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Confederate States of America

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  • Lt. General (CSA), Leonidas Polk (1806 - 1864)
    Leonidas Polk BIRTH 10 Apr 1806 Raleigh, Wake County, North Carolina, USA DEATH 14 Jun 1864 (aged 58) Kennesaw, Cobb County, Georgia, USA BURIAL Christ Church Cathedral New Orleans, Orleans Parish, Lo...
  • Pvt.(CSA), Lawrence M. Hatten (1833 - 1865)
    Pvt. Co. G 7th Bn. Mississippi Infantry. Son of William Hatten & Patsy Lott and husband of Frances Grisham. Father of Almeda & Cicero . Wounded at the Battle of Nashville, taken prisoner, and die...
  • Pvt. (CSA), James Andrew Tucker (1827 - 1901)
    Andrew was the son of John Tucker and Margaret "Peggy" Paxton, and is often confused with James A. Tucker (possibly because their wives had the same first and middle names), but Andrew was 10+ years yo...
  • Capt.(CSA), William Biggs (1843 - 1883)
    William Biggs, a former captain in the Confederate Army, practiced law for a short time after the Civil War; later he turned to free lance, pro-Conservative journalism, editing the Tarboro Southerner a...
  • Pvt. (CSA), Elisha Betts (1842 - 1911)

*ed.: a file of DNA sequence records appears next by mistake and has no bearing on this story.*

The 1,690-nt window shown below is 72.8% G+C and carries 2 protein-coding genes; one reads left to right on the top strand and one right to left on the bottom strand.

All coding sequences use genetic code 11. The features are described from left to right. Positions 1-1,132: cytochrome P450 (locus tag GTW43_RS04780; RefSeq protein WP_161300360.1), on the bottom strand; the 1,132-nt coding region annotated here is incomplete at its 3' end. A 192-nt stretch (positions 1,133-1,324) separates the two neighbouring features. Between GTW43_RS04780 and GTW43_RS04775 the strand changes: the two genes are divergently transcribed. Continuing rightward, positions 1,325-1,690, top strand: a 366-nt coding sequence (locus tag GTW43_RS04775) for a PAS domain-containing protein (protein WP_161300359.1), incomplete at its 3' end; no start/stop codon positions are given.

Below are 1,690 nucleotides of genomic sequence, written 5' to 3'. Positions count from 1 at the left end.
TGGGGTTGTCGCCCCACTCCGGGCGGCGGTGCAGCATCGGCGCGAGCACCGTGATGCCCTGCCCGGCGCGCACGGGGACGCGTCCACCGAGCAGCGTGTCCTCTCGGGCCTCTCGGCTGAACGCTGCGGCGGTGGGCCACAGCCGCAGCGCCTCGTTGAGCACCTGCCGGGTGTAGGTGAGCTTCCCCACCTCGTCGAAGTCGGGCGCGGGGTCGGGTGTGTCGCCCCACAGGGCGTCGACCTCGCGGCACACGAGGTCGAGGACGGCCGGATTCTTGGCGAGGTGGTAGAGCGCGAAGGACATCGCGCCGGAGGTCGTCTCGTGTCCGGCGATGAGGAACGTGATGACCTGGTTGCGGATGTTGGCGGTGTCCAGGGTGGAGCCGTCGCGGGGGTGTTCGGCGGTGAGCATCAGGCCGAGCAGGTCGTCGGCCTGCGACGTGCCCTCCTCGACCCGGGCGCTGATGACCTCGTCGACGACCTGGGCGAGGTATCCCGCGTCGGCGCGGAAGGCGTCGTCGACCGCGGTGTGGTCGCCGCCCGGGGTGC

From "The Religious Herald", March 9, 1911: "ELISHA BETTS Died, after a brief illness, at his home, near Smith's Cross Roads, Va., Feb. 6th, 1911, Elisha Betts, in the sixty-ninth year of his age...

The Confederate States of America (CSA or C.S.A.), commonly referred to as the Confederacy, was an unrecognized secessionist state existing from 1861–65. It was originally formed by seven slave states in the Lower South region of the United States whose regional economy was mostly dependent upon agriculture, particularly cotton, and a plantation system of production which in turn largely relied upon slave labor. Each had declared their secession from the United States following the November 1860 election of Republican Abraham Lincoln on a platform which opposed expansion of slavery. The new nation was proclaimed in February 1861 before Lincoln took office in March, but was considered illegal by the U.S. After war began in April, four states of the Upper South also declared their secession and joined the Confederacy. The Confederacy later accepted Missouri and Kentucky as members, although neither officially declared secession nor were ever controlled by Confederate forces.


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